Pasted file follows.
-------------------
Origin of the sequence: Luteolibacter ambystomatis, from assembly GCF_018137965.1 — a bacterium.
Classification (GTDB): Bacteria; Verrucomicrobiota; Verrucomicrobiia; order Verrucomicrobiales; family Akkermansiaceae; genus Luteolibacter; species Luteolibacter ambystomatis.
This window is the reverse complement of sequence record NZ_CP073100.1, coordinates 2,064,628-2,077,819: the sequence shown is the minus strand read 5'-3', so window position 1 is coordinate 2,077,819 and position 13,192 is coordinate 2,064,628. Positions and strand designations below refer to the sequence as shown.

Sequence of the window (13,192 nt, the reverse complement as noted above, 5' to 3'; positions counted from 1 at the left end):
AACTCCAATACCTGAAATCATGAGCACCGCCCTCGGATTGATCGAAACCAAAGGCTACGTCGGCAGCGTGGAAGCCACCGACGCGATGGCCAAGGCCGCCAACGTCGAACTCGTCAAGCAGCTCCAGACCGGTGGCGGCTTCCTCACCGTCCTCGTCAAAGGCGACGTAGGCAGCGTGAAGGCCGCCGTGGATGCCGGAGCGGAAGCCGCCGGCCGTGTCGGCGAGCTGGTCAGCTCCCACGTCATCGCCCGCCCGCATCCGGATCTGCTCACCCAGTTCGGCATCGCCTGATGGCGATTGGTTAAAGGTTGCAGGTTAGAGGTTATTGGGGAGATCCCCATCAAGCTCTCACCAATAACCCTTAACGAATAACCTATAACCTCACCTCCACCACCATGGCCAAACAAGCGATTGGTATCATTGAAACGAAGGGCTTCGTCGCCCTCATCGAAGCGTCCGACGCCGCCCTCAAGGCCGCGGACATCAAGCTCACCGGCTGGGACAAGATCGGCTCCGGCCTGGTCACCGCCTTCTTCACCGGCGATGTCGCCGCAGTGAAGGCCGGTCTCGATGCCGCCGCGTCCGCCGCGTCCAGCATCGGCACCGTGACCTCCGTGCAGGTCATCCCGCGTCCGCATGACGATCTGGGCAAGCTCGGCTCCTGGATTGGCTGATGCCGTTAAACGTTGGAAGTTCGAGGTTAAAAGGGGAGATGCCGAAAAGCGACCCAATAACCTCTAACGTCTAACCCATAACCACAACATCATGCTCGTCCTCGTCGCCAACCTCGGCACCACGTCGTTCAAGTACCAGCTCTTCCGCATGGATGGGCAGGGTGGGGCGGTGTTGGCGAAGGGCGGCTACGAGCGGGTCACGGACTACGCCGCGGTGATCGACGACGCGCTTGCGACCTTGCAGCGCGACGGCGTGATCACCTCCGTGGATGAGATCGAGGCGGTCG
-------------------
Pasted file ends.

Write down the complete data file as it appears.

Origin of the sequence: Luteolibacter ambystomatis, from assembly GCF_018137965.1 — a bacterium.
Classification (GTDB): Bacteria; Verrucomicrobiota; Verrucomicrobiia; order Verrucomicrobiales; family Akkermansiaceae; genus Luteolibacter; species Luteolibacter ambystomatis.
This window is the reverse complement of sequence record NZ_CP073100.1, coordinates 2,064,628-2,077,819: the sequence shown is the minus strand read 5'-3', so window position 1 is coordinate 2,077,819 and position 13,192 is coordinate 2,064,628. Positions and strand designations below refer to the sequence as shown.

Sequence of the window (13,192 nt, the reverse complement as noted above, 5' to 3'; positions counted from 1 at the left end):
AACTCCAATACCTGAAATCATGAGCACCGCCCTCGGATTGATCGAAACCAAAGGCTACGTCGGCAGCGTGGAAGCCACCGACGCGATGGCCAAGGCCGCCAACGTCGAACTCGTCAAGCAGCTCCAGACCGGTGGCGGCTTCCTCACCGTCCTCGTCAAAGGCGACGTAGGCAGCGTGAAGGCCGCCGTGGATGCCGGAGCGGAAGCCGCCGGCCGTGTCGGCGAGCTGGTCAGCTCCCACGTCATCGCCCGCCCGCATCCGGATCTGCTCACCCAGTTCGGCATCGCCTGATGGCGATTGGTTAAAGGTTGCAGGTTAGAGGTTATTGGGGAGATCCCCATCAAGCTCTCACCAATAACCCTTAACGAATAACCTATAACCTCACCTCCACCACCATGGCCAAACAAGCGATTGGTATCATTGAAACGAAGGGCTTCGTCGCCCTCATCGAAGCGTCCGACGCCGCCCTCAAGGCCGCGGACATCAAGCTCACCGGCTGGGACAAGATCGGCTCCGGCCTGGTCACCGCCTTCTTCACCGGCGATGTCGCCGCAGTGAAGGCCGGTCTCGATGCCGCCGCGTCCGCCGCGTCCAGCATCGGCACCGTGACCTCCGTGCAGGTCATCCCGCGTCCGCATGACGATCTGGGCAAGCTCGGCTCCTGGATTGGCTGATGCCGTTAAACGTTGGAAGTTCGAGGTTAAAAGGGGAGATGCCGAAAAGCGACCCAATAACCTCTAACGTCTAACCCATAACCACAACATCATGCTCGTCCTCGTCGCCAACCTCGGCACCACGTCGTTCAAGTACCAGCTCTTCCGCATGGATGGGCAGGGTGGGGCGGTGTTGGCGAAGGGCGGCTACGAGCGGGTCACGGACTACGCCGCGGTGATCGACGACGCGCTTGCGACCTTGCAGCGCGACGGCGTGATCACCTCCGTGGATGAGATCGAGGCGGTCG